65. Editorial Note
President Nixon and Henry Kissinger discussed Ambassador Keating and his approach to the crisis developing in South Asia in a conversation in the Oval Office of the White House on June 4, 1971. Nixon said that he had seen Keating at a social function the previous evening and agreed to meet with him later in the month. That opened a discussion of the extent to which Nixon and Kissinger felt that Keating had effectively become an advocate of the government to which he was accredited. Nixon said that he told Keating that the United States should not become involved in an internal conflict. He was skeptical about Keating holding to that line: “What the hell does he think we should do?” Kissinger responded: “He thinks we should cut off all military aid, all economic aid, and in effect help the Indians to push the Pakistanis out.”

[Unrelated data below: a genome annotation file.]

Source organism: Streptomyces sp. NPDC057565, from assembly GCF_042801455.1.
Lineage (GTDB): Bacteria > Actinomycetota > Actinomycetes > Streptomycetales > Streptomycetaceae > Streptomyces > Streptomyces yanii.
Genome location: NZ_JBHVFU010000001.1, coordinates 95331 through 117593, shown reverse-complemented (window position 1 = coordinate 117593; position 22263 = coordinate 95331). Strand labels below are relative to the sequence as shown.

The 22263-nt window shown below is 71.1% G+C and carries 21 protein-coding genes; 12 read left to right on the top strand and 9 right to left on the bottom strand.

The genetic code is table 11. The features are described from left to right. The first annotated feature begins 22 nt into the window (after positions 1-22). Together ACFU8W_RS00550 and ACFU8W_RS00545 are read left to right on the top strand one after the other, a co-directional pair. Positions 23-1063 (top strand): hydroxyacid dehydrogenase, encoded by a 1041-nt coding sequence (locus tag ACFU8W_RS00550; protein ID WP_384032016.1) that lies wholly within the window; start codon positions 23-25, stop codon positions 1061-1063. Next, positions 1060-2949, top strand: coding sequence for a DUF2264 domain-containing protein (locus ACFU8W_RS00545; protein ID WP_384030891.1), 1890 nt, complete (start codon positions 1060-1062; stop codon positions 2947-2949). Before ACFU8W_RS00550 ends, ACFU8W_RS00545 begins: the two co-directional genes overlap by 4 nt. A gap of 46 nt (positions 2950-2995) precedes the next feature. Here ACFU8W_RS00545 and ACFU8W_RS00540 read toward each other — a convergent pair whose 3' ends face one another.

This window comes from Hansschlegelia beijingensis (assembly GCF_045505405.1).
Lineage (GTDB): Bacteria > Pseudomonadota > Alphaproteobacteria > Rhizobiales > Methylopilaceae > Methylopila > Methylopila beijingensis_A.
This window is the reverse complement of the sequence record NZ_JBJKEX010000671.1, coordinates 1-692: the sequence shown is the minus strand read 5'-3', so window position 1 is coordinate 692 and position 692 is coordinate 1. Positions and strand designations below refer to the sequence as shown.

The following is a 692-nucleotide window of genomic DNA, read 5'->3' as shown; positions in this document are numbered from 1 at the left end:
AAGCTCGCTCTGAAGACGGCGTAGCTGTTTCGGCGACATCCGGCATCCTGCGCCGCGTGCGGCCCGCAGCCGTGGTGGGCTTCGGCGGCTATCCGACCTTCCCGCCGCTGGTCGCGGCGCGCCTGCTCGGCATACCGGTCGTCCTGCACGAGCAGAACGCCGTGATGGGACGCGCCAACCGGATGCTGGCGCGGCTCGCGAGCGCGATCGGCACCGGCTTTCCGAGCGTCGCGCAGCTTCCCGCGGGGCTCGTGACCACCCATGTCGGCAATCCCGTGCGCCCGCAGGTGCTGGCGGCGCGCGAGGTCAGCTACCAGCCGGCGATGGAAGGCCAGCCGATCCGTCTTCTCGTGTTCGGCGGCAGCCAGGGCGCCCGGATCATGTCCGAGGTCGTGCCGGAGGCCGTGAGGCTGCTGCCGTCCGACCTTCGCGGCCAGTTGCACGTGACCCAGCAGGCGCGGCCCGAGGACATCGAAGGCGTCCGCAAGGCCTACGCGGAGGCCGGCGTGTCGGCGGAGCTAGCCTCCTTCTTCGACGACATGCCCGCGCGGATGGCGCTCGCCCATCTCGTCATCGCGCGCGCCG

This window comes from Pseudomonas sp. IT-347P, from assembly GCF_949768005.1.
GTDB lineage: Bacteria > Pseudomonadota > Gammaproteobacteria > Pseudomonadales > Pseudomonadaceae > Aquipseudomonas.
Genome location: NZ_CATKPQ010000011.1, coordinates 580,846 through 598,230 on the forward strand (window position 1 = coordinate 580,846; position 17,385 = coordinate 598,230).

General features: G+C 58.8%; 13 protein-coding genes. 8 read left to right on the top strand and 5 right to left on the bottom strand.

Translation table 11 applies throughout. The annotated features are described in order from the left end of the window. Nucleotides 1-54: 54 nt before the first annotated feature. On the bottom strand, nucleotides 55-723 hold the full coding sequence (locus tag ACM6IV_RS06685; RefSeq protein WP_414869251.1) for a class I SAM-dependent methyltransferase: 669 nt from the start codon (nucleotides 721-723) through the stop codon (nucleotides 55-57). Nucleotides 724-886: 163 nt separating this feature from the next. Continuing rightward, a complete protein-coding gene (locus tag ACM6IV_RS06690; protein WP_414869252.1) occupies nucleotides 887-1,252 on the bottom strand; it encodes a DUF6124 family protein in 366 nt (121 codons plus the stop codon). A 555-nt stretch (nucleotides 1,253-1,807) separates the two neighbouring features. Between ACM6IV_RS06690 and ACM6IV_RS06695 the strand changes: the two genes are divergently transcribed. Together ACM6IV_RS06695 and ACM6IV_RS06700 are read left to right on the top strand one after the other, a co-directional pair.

Nixon and Kissinger took exception to Keatingʼs outlook, with Kissinger observing that it was important to buoy up Yahya for at least another month while Pakistan served as the gateway to China. Nixon said: “Even apart from the Chinese thing, I wouldnʼt do that to help the Indians, the Indians are no goddamn good.” He noted that it seemed as though every U.S. Ambassador who went to India got “sucked in,” Keating included. Kissinger said that it made no sense to follow Keatingʼs advice and get involved in the conflict in East Pakistan. “If East Pakistan becomes independent, it is going to become a cesspool. It is going to be 100 million people, they have the lowest standard of living in Asia, no resources. Theyʼre going to become a ripe field for communist infiltration. And then theyʼre going to bring pressure on India because of West Bengal. So that the Indians in their usual idiotic way are playing for little stakes, unless they have in the back of [Page 168] their minds that they could turn East Pakistan into a sort of protectorate that they could control from Calcutta.” Nixon concluded that all the Indians had in mind was to damage Pakistan. (National Archives, Nixon Presidential Materials, White House Tapes, Recording of conversation between Nixon and Kissinger, June 4, 1971, 9:42–9:51 a.m., Oval Office, Conversation No. 512–4) A transcript of this conversation is published in Foreign Relations, 1969–1976, volume E–7, Documents on South Asia, 1969–1972, Document 136.